Roth individual retirement accounts and Roth tax-sheltered annuities, also known as Roth 403(b) plans, let you save money on an after-tax basis. This means you won't get a deduction for contributions, but retirement distributions will be tax-free. However, as tempting as tax-free future income sounds, these plans aren't without a few risks.
Lower Tax Bracket
The main advantage of using a Roth retirement plan rather than a traditional account is that you won't pay taxes on your qualified distributions. However, that also means you give up the deduction for making contributions. So, if you fall in a lower income tax bracket at retirement, the tax break for contributing would be a better option. For example, say you're in the 35 percent tax bracket this year and you contribute to a Roth IRA. If you're only in the 25 percent tax bracket at retirement, you're giving up a deduction at 35 percent to get a tax break when you're only paying 25 percent.
Five-Year Waiting Period
With traditional retirement plans, once you turn 59 1/2 years old, your withdrawals count as qualified distributions. But, both Roth IRAs and Roth TSAs tack on an additional requirement: at least five years must pass between January 1 of the year you make your first contribution and when you take the distribution. So, even if you're already 59 1/2, if you're just opening a Roth account you must wait five years before you can take qualified distributions.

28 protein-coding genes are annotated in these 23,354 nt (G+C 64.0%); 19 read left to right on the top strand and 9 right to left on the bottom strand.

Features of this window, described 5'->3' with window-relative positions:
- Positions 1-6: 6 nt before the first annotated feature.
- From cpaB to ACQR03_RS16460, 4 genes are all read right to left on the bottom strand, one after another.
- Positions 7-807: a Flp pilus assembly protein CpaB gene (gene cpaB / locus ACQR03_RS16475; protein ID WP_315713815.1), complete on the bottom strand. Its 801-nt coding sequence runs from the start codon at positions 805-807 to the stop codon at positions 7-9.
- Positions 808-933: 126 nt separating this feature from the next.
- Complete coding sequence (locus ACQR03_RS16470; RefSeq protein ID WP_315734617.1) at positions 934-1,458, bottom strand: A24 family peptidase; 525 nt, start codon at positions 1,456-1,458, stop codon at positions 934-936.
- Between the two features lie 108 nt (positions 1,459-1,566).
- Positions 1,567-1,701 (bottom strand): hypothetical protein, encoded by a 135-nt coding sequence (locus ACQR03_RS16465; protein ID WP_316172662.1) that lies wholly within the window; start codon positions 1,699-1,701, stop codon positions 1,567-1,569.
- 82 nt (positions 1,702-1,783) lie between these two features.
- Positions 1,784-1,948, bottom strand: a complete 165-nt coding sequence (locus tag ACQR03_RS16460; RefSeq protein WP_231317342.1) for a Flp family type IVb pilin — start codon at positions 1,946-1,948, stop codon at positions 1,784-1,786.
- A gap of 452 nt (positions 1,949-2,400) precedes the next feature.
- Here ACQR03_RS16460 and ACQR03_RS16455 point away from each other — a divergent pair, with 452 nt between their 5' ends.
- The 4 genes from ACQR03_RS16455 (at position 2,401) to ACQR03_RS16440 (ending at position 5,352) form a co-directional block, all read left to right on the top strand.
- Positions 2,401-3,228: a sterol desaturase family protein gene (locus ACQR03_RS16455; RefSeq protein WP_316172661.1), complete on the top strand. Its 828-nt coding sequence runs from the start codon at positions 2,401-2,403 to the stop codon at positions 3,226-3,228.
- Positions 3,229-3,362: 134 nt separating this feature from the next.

Early Withdrawal Penalties
If you take non-qualified withdrawals from your Roth TSA, your distribution is prorated between contributions and earnings -- for example, if your account consists of 90 percent contributions and 10 percent earnings, so will your distribution -- and the earnings portion is hit with income taxes and a 10 percent early withdrawal penalty. This isn't as big of a deal with Roth IRAs because you can take out your contributions at any time without touching your earnings. So, as long as you don't take out more than the contributions in the account, you won't incur any taxes or penalties.
Another risk of a Roth TSA is that you might not be able to take distributions if you really need the money. If you're under 59 1/2 years old and still working for the organization, you can't take your money out unless you have a financial hardship -- and even then, only if your TSA plan allows hardship distributions. With a Roth IRA, there are no limits on your early withdrawals, even though you might owe early withdrawal penalties.
- Internal Revenue Service: Publication 590 -- Individual Retirement Arrangements (IRAs)
- Internal Revenue Service: Publication 4482 -- 403(b) Tax-Sheltered Annuity for Participants
- Internal Revenue Service: Designated Roth Accounts -- Distributions
- Internal Revenue Service: Retirement Plans FAQs regarding Hardship Distributions
Based in the Kansas City area, Mike specializes in personal finance and business topics. He has been writing since 2009 and has been published by "Quicken," "TurboTax," and "The Motley Fool."